When you are a mother of a middle schooler, you approve books such as Guinevere: At the Dawn of Legend by Cheryl Carpinello. You have Guinevere, Merlyn, magic, unicorns, and more.
His one desire . . . To be a knight.
His future queen . . . At times reckless.
Best friends . . . Bound by Friendship and Loyalty.
When their adventure turns deadly & dangerous, Guinevere & Cedwyn find themselves embroiled in a life-or-death struggle.
Not only are they in danger, but so are the kids of Cadbury Castle.
Renegades – foiled in their attempt to kidnap the princess – steal the children of Cadbury Castle to sell as slaves. Guinevere and Cedwyn vow to rescue the children but a miscalculation puts them all in more danger.
As the plan quickly unravels, Cedwyn chooses to turn his dream of becoming a knight into reality.
Will their courage be strong enough to survive?
I had the pleasure of having Cheryl guest post on today. She talks about what reading really is to her.
What is Reading Really?
By Cheryl Carpinello
I’m going to start this with a request for forgiveness. I am so passionate about reading, not just for kids, but for everyone, that it brings out the teacher in me. My teacher voice comes out, and I am unable to prevent that from happening. So, with that said, here goes.
What actually counts as reading? Is it the newspaper, magazines, comics, novels, non-fiction books, graphic novels? how many of these do you think qualify as reading? For grandparents, many might say novels, some non-fiction books, and maybe comics.
Parents might add newspapers, mostly on-line, and magazines, some on-line. For kids growing up today, the list would definitely include comics and graphic novels. I would even add some video games that come with instruction books that explain not only the rules, but also give players the essential background stories to participate in the games’ scenarios.
All of these should count as reading. It’s not as important what kids are reading today as long as they are reading. Reading shouldn’t be regulated to a certain format or genre. That’s not what reading is about. Reading must be about comprehension. Does the reader understand what is happening and why? Are they able to follow the plot lines of the story, be if fiction or non-fiction. Although the terminology is a bit different for non-fiction, the reader still needs to understand the processes involved and be able to follow the line of thinking present by the author.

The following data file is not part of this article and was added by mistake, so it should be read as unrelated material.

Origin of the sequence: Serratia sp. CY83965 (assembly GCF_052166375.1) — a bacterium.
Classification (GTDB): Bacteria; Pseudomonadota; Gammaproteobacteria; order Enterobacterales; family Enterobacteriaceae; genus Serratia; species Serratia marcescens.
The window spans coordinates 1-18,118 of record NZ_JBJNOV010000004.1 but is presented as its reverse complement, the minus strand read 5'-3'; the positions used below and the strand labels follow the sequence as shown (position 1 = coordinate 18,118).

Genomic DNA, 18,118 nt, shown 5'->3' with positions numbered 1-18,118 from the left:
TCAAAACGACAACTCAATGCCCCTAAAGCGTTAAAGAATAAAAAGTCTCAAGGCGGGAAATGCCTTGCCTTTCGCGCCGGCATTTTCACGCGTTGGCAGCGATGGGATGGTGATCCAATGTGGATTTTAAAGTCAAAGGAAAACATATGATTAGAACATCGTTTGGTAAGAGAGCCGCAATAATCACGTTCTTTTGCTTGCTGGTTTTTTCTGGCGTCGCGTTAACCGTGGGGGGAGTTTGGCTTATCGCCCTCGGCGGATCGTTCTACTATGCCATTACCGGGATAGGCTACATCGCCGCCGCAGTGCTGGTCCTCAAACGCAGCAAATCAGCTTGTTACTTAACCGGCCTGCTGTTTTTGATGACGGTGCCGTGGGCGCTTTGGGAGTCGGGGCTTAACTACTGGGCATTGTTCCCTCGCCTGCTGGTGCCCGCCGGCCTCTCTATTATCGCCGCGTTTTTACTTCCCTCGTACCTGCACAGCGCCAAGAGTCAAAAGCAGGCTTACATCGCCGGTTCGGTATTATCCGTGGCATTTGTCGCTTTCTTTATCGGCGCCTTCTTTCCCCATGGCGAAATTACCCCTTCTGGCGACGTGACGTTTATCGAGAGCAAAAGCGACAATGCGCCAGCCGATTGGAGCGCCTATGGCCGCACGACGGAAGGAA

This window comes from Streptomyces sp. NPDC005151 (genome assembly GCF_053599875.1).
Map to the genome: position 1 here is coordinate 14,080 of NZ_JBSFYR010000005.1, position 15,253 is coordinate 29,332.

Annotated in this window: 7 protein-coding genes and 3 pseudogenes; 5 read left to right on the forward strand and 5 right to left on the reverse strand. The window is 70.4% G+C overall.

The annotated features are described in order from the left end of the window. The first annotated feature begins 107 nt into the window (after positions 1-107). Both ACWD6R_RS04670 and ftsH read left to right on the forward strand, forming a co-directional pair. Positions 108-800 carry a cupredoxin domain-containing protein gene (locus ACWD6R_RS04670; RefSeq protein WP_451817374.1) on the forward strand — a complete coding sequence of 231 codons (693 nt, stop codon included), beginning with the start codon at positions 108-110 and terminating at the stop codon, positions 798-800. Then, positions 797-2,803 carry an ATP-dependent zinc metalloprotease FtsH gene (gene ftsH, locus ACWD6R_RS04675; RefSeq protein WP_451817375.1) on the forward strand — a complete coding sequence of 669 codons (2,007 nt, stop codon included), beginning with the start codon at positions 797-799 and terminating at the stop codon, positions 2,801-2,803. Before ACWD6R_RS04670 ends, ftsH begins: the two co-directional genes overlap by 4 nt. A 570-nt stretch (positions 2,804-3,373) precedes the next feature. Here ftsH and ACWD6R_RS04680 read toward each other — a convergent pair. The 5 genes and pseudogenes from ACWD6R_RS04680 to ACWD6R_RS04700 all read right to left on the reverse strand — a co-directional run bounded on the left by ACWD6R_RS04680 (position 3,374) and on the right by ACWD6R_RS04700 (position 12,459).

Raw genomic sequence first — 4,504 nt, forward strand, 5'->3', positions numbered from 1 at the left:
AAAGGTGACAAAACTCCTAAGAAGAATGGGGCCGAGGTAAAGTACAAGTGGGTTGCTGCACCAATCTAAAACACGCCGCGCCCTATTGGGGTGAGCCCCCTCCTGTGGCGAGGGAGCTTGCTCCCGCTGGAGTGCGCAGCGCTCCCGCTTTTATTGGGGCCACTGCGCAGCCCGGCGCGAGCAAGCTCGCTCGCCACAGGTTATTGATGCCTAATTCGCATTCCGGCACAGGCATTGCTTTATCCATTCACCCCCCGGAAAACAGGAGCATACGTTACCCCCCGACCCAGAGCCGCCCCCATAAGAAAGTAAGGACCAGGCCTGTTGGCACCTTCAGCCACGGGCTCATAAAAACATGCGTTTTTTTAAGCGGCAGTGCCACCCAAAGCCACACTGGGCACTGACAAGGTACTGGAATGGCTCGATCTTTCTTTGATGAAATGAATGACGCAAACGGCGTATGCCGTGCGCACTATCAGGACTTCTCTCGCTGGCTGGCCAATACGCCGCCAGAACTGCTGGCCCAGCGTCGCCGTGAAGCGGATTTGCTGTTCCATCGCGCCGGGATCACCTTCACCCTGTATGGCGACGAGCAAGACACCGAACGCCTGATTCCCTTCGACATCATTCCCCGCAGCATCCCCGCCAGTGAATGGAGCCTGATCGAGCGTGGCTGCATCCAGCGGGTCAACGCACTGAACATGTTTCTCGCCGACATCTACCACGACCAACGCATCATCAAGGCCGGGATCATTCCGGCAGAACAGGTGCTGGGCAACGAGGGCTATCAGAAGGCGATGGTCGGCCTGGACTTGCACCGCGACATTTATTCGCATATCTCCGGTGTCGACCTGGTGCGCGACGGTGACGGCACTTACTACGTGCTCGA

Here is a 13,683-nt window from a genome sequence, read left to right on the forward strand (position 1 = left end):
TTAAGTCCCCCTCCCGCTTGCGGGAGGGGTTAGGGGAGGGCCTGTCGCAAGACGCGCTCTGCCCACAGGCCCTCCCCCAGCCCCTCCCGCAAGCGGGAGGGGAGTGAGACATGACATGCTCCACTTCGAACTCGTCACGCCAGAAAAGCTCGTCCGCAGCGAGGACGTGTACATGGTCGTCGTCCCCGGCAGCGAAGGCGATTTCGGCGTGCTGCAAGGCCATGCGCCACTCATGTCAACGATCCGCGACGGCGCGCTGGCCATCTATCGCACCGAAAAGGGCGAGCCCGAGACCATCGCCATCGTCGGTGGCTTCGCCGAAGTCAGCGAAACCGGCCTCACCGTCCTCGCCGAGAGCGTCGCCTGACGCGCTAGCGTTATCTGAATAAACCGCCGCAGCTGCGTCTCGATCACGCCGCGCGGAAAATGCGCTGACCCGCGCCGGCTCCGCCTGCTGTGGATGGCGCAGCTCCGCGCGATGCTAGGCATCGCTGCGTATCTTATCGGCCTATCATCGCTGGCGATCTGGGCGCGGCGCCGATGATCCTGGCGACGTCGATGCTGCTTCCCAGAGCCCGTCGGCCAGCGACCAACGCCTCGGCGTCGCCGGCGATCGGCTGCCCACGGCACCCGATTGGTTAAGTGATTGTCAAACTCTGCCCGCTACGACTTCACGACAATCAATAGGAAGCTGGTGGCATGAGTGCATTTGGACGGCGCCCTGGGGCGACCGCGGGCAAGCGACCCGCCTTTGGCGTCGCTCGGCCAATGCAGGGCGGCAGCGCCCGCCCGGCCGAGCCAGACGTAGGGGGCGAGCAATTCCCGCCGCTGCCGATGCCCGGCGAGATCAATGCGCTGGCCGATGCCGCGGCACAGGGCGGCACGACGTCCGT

In today’s world when so much as just a swipe of a finger away, kids need to be able to think for themselves, discover answers than just surfing the web for the information assuming that everything found online is true. Experiencing the excitement of learning about a topic through research and reading is one that everyone should experience at least once.
Overall, if I had to point to a single reading innovation, it would be the growth of the comic book and the birth of the graphic novel. What a boon for reluctant readers, be those young or mature! For many kids and adults – and I’ve met my share of both over the years – the sight of all those words on page after page is not just daunting, it can be downright scary.
Graphic novels remove that intimidation and bring readers the joy that can be found in following the latest adventures of superheroes, discovering the power of classical stories like Don Quixote, The Hobbit, A Wrinkle in Time, Anne of Green Gables, and authors like Edgar Allen Poe, Philip Pullman, Walter Dean Myers, and Jack London. Graphic novel readers increase their comprehension because of the pictures. And you know what? Kids don’t look to see how many pages a graphic novel has! And you just might see those readers progress to those old-fashioned things called books!
If you enjoy children’s books, even as an adult, please pick this up, and read to yourself, or with the kiddos. I know I enjoyed the books.
You can find Guinevere: At the Dawn of Legend on Amazon Here
You can follow Cheryl on the following sites to see what is up and coming, or just to see what she has been up to: